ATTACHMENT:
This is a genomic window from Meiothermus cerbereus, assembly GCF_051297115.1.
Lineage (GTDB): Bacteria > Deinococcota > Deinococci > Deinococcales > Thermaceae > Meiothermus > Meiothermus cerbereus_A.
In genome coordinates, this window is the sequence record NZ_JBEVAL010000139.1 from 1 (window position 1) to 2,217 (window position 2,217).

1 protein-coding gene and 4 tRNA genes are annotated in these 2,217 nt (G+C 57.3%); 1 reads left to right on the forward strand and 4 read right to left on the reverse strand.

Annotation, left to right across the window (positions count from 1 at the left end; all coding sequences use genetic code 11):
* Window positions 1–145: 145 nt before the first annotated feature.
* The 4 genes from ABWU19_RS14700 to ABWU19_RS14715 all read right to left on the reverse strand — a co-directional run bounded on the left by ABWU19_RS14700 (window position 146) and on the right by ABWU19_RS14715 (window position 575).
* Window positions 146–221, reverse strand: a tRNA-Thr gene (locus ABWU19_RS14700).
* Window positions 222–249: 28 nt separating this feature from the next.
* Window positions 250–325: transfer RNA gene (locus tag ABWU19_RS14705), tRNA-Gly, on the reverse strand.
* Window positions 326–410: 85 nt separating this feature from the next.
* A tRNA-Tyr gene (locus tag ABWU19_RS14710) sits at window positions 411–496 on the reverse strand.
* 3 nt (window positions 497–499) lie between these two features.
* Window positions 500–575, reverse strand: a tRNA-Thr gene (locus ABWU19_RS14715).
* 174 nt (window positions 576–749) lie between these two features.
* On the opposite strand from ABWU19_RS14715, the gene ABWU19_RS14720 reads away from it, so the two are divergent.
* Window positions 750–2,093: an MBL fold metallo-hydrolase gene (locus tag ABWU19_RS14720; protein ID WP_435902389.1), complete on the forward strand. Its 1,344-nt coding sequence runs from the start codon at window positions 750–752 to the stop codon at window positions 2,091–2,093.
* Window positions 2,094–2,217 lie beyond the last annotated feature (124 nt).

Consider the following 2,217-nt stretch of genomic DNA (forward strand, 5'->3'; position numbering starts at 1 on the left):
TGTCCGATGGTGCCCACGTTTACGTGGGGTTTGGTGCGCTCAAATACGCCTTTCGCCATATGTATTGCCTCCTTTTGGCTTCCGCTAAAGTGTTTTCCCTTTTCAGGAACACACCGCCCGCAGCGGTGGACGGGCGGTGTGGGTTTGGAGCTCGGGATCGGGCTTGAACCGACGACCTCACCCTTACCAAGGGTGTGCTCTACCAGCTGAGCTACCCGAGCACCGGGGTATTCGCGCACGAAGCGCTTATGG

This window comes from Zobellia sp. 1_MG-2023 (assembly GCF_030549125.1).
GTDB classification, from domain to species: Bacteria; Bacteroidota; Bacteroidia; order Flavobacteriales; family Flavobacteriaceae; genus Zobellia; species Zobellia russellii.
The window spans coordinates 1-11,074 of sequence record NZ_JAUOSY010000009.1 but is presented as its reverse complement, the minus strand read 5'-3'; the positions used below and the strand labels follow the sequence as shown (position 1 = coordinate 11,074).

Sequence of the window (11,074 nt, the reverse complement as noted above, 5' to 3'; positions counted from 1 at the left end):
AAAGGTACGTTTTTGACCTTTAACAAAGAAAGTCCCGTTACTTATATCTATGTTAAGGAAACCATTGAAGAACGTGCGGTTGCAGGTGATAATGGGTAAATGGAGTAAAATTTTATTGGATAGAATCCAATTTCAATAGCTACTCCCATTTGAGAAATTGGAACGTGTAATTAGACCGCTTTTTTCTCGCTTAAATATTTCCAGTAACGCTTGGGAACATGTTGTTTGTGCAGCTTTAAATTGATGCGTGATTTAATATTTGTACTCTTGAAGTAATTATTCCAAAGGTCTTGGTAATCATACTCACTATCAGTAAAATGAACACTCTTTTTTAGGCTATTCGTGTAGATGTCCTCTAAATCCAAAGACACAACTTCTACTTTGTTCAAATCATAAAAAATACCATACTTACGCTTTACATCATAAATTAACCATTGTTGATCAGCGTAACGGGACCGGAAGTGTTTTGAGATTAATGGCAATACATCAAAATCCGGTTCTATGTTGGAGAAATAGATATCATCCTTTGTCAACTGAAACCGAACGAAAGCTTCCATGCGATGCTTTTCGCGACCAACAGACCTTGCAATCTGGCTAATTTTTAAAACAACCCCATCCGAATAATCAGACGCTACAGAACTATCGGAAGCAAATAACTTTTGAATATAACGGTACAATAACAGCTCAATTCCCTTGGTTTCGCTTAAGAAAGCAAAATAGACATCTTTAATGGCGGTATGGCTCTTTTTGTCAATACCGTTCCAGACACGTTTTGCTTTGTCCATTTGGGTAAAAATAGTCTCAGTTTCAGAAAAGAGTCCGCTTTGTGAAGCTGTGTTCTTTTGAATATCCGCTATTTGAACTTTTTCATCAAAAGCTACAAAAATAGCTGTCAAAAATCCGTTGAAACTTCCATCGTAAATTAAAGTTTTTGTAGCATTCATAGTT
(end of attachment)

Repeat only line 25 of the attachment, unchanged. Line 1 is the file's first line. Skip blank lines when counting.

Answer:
AAAGGTACGTTTTTGACCTTTAACAAAGAAAGTCCCGTTACTTATATCTATGTTAAGGAAACCATTGAAGAACGTGCGGTTGCAGGTGATAATGGGTAAATGGAGTAAAATTTTATTGGATAGAATCCAATTTCAATAGCTACTCCCATTTGAGAAATTGGAACGTGTAATTAGACCGCTTTTTTCTCGCTTAAATATTTCCAGTAACGCTTGGGAACATGTTGTTTGTGCAGCTTTAAATTGATGCGTGATTTAATATTTGTACTCTTGAAGTAATTATTCCAAAGGTCTTGGTAATCATACTCACTATCAGTAAAATGAACACTCTTTTTTAGGCTATTCGTGTAGATGTCCTCTAAATCCAAAGACACAACTTCTACTTTGTTCAAATCATAAAAAATACCATACTTACGCTTTACATCATAAATTAACCATTGTTGATCAGCGTAACGGGACCGGAAGTGTTTTGAGATTAATGGCAATACATCAAAATCCGGTTCTATGTTGGAGAAATAGATATCATCCTTTGTCAACTGAAACCGAACGAAAGCTTCCATGCGATGCTTTTCGCGACCAACAGACCTTGCAATCTGGCTAATTTTTAAAACAACCCCATCCGAATAATCAGACGCTACAGAACTATCGGAAGCAAATAACTTTTGAATATAACGGTACAATAACAGCTCAATTCCCTTGGTTTCGCTTAAGAAAGCAAAATAGACATCTTTAATGGCGGTATGGCTCTTTTTGTCAATACCGTTCCAGACACGTTTTGCTTTGTCCATTTGGGTAAAAATAGTCTCAGTTTCAGAAAAGAGTCCGCTTTGTGAAGCTGTGTTCTTTTGAATATCCGCTATTTGAACTTTTTCATCAAAAGCTACAAAAATAGCTGTCAAAAATCCGTTGAAACTTCCATCGTAAATTAAAGTTTTTGTAGCATTCATAGTT